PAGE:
Brent crude oil prices have returned to $60 a barrel for the first time since January last year, before the coronavirus crisis took a toll on demand in the global economy.
The cost of crude for April delivery nudged $60.06 a barrel in the early hours of Monday during trading in Asia.
Market analysts cited several reasons for a surge in prices this year – a recovery that bears little resemblance to the state of the COVID-19 crisis that continues to cripple many economies globally.
Prices collapsed amid a meltdown for financial markets more broadly in February last year when it became clear the virus had spread to Europe and was set to result in massive disruption.
In the case of Brent crude there was a huge glut in supply versus demand and it fell below $20 last April to a 21-year low.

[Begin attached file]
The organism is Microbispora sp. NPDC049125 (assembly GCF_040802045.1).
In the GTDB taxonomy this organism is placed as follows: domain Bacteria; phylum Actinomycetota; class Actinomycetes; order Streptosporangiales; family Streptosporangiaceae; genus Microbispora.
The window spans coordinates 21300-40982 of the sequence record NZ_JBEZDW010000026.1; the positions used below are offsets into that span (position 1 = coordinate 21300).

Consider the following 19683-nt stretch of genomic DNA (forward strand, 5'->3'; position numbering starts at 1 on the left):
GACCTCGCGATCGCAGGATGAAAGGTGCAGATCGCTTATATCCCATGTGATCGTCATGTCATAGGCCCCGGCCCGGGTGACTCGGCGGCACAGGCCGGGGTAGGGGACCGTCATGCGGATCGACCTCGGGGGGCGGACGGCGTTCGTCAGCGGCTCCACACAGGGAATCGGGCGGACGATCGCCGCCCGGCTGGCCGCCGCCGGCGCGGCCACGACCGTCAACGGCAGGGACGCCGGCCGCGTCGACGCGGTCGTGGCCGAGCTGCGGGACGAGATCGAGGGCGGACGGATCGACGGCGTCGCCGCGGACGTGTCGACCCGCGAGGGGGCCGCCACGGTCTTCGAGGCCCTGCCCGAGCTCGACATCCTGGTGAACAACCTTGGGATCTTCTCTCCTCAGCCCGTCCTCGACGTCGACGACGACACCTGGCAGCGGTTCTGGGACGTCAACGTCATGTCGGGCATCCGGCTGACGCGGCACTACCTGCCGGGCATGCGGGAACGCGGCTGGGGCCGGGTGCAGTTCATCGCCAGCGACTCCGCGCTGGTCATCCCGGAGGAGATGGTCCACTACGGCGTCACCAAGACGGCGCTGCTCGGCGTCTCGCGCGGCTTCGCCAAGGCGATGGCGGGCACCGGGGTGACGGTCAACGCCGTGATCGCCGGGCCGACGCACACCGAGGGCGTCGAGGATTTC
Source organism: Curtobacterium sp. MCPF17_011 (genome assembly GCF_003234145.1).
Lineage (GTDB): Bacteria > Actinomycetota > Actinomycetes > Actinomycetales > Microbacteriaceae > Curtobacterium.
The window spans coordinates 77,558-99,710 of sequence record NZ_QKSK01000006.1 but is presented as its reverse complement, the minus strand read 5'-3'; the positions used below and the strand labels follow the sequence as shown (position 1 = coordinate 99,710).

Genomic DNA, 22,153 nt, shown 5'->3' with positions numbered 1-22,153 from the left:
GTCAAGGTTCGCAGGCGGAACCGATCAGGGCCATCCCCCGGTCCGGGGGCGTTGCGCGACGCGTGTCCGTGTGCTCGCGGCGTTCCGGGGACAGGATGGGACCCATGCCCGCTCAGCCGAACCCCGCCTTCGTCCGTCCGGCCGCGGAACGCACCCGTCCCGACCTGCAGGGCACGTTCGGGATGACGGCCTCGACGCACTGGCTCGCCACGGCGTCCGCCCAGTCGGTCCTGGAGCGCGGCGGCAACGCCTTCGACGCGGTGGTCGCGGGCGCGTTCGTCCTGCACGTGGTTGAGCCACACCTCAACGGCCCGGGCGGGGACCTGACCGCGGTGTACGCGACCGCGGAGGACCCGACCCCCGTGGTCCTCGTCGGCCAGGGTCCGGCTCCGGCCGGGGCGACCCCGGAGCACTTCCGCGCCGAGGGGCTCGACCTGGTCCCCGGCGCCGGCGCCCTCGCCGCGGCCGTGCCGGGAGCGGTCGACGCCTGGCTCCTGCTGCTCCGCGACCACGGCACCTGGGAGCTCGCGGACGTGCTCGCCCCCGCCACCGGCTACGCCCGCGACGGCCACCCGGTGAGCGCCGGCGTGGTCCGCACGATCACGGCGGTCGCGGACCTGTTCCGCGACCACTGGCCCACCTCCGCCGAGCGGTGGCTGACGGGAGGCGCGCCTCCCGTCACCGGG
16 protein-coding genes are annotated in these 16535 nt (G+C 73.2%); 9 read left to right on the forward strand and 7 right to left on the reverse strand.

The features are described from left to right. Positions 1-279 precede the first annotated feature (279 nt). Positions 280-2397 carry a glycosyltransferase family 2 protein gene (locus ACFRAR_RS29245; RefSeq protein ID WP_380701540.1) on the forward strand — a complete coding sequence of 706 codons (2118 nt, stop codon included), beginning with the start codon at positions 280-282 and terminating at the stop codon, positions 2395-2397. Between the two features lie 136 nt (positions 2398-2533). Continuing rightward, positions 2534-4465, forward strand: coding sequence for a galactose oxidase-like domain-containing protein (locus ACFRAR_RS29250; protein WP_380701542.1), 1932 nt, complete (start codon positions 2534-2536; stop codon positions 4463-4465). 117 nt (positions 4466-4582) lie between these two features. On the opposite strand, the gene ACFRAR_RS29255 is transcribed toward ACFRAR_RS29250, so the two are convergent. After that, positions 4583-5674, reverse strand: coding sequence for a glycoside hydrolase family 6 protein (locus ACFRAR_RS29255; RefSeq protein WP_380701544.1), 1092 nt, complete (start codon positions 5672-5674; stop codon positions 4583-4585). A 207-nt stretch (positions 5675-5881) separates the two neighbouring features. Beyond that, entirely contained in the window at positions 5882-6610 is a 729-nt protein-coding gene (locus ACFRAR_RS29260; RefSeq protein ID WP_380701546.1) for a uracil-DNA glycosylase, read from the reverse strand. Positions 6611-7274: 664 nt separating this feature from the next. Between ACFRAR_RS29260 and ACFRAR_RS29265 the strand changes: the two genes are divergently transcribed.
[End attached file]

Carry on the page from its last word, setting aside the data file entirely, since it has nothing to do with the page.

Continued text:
At the same time, in an unprecedented move, US oil costs actually fell into negative territory.
US West Texas Intermediate crude futures stood at $57.50 a barrel on Monday – their highest level for 13 months.
Experts said a weaker dollar was providing a boost to commodities priced in the US currency amid growing expectations of a new economic stimulus programme from president Joe Biden.
They also cited pledges of extra supply cuts by the world’s largest Brent producer, Saudi Arabia, due in February and March and backed by other members of the Organisation of the Petroleum Exporting Countries (Opec) and its allies, including Russia.
Ipek Ozkardeskaya, senior analyst at Swissquote, said China also offered an explanation for the price momentum.
She wrote: “Looking at the record number of supertanks at China’s ports, the rising Chinese demand could help explaining a part of the positive push in prices, and the backwardation.
“There are apparently 127 supertanks near Chinese ports, some 30% higher than the four-year average for this time of the year.”
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